An Interview with Janice Waugh

JaniceJanice Waugh, the voice behind the Solo Traveler blog and the Solo Traveler’s Handbook, talks to me in our interview today about how she went from personal blog to public community–and where she hopes to go from here. Enjoy!

Janice, you started Solo Traveler after realizing that your personal blog was quickly going public. After that shift, how did you (or did you?) change your approach to blogging?

Solo Traveler has evolved over the years. At first I wrote all the content. Then I started the Pic of the Week so that readers could share their travel experiences as well. Then Tracey came on board as editor and added her voice to the mix. And with her involvement, we had the resources to manage more contributions from readers and the Destination of the Week became a regular feature of the blog. My approach to blogging is about building community. About giving readers a sense of ownership of the blog through real participation. I think this is well reflected on the blog’s content.

How did you become a location-independent entrepreneur? What did it take to get there?

I have been an entrepreneur my entire life. Being a blogger is just the latest manifestation of my entrepreneurial life. Blogging is a full time gig for me. As long as I have my computer or tablet and WiFi access, I can do my work from anywhere.

Where do you see your blog headed in the next 5 years? 10?

Solo Traveler serves a very broad demographic – from people in their twenties to people in the seventies. But the main writers are Tracey and myself – we’re from a very specific demographic. Over the next few years I would like to get more writers on board so that we can better serve all solo travelers.solo_cover

What would you tell a loved one who wanted to become a travel blogger today?

To make travel blogging a career you need to focus on building a community of loyal readers. This means being authentic and transparent, putting yourself out there and being thoughtful about your work. But there is also the business side of blogging. It takes creativity, diligence, discipline and a lot of time.

On your blog, you advocate for traveling solo. Do you think that couples and even groups can adopt this same mentality and approach to the traveling life?

Everyone can take the time to travel solo at some point. And, in my opinion, everyone should. Traveling solo presents opportunities and experiences that simply don’t happen when you’re traveling with someone else. It also allows you the time to discover, or rediscover, your own interests and rhythm. Without being concerned about the needs of others you can learn who you are when no one is looking.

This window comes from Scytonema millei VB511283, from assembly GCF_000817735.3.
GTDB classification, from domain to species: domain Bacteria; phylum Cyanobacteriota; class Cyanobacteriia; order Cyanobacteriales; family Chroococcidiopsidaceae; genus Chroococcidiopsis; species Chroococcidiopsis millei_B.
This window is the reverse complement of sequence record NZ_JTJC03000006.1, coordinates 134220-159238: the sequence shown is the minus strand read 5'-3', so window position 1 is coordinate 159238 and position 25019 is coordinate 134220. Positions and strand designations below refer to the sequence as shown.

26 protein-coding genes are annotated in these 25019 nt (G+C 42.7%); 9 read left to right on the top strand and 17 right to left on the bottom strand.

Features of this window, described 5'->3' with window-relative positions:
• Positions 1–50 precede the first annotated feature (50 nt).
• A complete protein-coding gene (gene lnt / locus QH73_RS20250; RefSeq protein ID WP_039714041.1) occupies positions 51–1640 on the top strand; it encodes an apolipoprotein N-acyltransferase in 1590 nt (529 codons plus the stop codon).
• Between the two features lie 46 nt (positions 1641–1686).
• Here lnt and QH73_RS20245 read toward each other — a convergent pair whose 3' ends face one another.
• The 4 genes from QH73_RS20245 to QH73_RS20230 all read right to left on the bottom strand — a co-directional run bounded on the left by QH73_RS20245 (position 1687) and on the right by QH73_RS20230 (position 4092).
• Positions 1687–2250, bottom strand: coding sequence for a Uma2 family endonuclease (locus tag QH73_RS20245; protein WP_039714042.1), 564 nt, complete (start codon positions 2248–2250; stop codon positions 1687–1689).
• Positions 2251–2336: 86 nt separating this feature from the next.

Tell us about writing The Solo Traveler’s Handbook. What was that experience like for you?

I had intended this to be a leisurely process but then I was contacted by the Smithsonian to speak there and I suddenly had a deadline. What a wonderful deadline to work to. Writing the book was enjoyable but it is far more satisfying to receive the comments from those who have read it. While those who already travel solo have liked the book it’s the newbies who really get the most out of it. It’s very satisfying to hear from them and know that it has made a difference in their lives.

Janice Waugh is author of The Solo Traveler’s Handbook, publisher of Solo Traveler Blog, the blog for those who travel alone and moderator of the Solo Travel Society on Facebook with over 70,000 fans. She has spoken at The Smithsonian and elsewhere on solo travel and at a number of industry events on travel blogging. She has been quoted in many media outlets including CNN, the Oprah Blog, the Washington Post, Chicago Tribune, LA Times and USA Today. You can follower her on Twitter, Pinterest, and Google+. She is also founder of Full Flight Press, publisher of The Traveler’s Handbooks series.

Interview conducted in November 2014 by Kristin Winet.

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